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Skywatcher 120/600 Short Tube Achromatic Refractor

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Background Information

I'm an amateur astronomer in Austria, having reignited my interest in the hobby some seven years ago, by purchasing a Synta 50mm, single lens objective scope, and a couple of years later a Skywatcher 90mm Maksutov. I don't drive, so portability is an important factor for me. While the Mak is not much more to carry than the little Synta - except for the tripod - the difference in optical quality is profound enough that the Mak kept me happily, if infrequently, observing over the years.

However, the relatively narrow field of view and poor contrast of the Mak led me to consider a new purchase. I was particularly disappointed that I couldn't get the whole of Pleiades into view with the scope's 25mm supplied Kellner eyepiece, and I didn't bother to upgrade to something like a 32mm Plössl, since I understood there would be vignetting. In addition, even though I have upgraded to a 9mm Ortho for planetary viewing, I've never seen more than two main belts on Jupiter, and seeing the Giant Red Spot took painstaking observation to satisfy myself I wasn't imagining it. Yet, I have fond memories of a 5" Newtonian I built with help from a craftsman when I was a teenager. I wanted to repeat that level of observing experience, but with something more portable.

After a lot of research, including reading reviews and the forums at CloudyNights, I settled on a Skywatcher Short Tube achromatic refractor. I really would have liked 6" apperture, but that model is too heavy and too long for me to comfortably carry. The next model down, 120/600 seemed a perfect compromise, and I purchased it online from Teleskop Service in Germany, together with a 2" TS 99% Dielectric diagonal, a 2" 30mm TS Erfle eyepiece (basic 5 lens design, but fully multicoated), and the Baader 2" ContrastBooster filter.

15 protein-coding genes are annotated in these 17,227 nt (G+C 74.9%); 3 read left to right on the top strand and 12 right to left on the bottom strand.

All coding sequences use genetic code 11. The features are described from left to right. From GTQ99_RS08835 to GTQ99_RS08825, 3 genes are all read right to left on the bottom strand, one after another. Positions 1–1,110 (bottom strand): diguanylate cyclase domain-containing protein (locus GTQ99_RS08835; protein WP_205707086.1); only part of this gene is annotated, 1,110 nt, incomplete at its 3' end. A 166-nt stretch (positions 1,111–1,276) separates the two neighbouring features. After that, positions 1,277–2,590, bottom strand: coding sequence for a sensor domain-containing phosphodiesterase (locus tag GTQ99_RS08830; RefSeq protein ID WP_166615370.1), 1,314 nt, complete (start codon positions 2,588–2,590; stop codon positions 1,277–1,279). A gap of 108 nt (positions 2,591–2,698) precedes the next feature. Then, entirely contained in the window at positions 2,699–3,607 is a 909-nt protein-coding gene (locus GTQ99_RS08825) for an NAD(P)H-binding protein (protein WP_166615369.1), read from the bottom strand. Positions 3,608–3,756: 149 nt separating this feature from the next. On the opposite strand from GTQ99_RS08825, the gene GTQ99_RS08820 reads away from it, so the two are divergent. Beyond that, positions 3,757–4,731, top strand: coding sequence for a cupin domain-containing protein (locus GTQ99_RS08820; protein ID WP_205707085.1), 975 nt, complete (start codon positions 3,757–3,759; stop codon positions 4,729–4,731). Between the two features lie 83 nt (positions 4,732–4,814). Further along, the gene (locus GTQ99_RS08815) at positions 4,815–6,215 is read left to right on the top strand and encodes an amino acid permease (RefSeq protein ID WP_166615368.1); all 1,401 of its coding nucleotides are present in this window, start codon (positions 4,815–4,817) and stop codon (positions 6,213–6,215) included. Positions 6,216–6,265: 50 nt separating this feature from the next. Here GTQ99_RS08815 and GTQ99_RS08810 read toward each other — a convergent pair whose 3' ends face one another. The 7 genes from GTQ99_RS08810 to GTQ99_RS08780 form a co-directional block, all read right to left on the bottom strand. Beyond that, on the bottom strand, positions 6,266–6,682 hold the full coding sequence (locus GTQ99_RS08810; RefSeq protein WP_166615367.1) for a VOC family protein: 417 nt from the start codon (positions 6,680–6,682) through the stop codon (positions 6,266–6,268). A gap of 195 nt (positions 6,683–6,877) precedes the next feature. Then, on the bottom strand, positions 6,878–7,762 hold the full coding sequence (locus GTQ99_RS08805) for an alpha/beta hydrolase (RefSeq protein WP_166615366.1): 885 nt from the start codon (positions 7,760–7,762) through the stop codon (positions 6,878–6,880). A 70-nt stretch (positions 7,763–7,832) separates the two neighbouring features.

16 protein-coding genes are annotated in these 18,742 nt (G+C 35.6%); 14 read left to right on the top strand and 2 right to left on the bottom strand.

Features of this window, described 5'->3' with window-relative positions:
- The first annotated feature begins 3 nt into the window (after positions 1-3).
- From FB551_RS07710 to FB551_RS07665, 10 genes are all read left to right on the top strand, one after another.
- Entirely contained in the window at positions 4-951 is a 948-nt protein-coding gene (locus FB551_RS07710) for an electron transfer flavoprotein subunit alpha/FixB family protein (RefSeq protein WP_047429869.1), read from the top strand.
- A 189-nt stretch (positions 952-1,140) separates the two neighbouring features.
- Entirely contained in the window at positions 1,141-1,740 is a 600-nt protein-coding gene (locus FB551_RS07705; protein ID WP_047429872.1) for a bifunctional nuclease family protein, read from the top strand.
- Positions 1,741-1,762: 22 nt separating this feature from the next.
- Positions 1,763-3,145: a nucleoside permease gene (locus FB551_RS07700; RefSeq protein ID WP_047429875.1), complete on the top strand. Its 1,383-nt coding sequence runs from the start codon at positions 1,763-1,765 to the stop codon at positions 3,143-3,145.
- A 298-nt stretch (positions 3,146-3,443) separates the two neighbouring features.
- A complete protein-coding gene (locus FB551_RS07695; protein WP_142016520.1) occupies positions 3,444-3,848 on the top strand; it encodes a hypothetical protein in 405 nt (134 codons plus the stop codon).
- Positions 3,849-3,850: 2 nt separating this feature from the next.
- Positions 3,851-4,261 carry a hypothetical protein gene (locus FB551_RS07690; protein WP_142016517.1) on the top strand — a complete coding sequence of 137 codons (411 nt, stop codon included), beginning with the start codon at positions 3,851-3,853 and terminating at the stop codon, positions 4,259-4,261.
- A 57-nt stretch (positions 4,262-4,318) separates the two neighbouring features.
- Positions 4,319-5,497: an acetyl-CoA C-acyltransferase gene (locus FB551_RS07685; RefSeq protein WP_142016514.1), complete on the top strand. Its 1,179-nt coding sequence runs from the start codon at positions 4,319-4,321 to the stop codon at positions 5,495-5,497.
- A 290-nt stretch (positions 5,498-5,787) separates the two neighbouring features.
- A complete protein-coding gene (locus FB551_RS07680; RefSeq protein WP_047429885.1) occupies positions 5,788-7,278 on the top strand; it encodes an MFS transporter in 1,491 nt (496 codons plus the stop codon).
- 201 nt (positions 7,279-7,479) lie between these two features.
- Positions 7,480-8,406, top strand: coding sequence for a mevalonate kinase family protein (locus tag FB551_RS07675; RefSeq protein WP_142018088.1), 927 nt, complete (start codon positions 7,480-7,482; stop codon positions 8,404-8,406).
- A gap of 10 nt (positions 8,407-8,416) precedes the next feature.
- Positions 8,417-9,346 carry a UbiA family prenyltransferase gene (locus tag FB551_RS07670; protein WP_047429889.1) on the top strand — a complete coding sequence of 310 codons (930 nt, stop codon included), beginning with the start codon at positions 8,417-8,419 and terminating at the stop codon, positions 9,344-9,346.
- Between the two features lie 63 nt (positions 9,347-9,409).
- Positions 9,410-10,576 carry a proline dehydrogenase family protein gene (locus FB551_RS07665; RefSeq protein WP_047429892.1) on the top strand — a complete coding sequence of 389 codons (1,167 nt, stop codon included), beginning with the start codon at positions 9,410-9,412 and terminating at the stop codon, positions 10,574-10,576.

Please note I have no affiliation with either the manufacturers or the vendor, I'm merely a customer.

The Telescope Package

There were two types of pictures I have been seeing of this scope: the old blue version, and a new brown one, with some black trimming. I expected to receive the brown version, but what was actually delivered was in the new Black Diamond style, with a dark brown tube, and white dew shield, tube rings and focuser mounting. Seeing it in person, I like this style a lot, even though when I saw the rest of the BD lineup at Skywatcher's website, I didn't think it was appealing.

All was in order when I received the package, and some of the components were already familiar to me from the Maksutov. As soon as I began assembling the telescope on the included AZ3 mount and tripod, I began to notice some things that seemed odd.

The two screws attaching the tube rings to the mount have the regular screw heads. The two screws with handling knobs that you see in the picture are from the Mak. I don't understand how Skywatcher could have supplied regular screws in this way - I would hate to have to deal with them with cold fingers on a winter's night.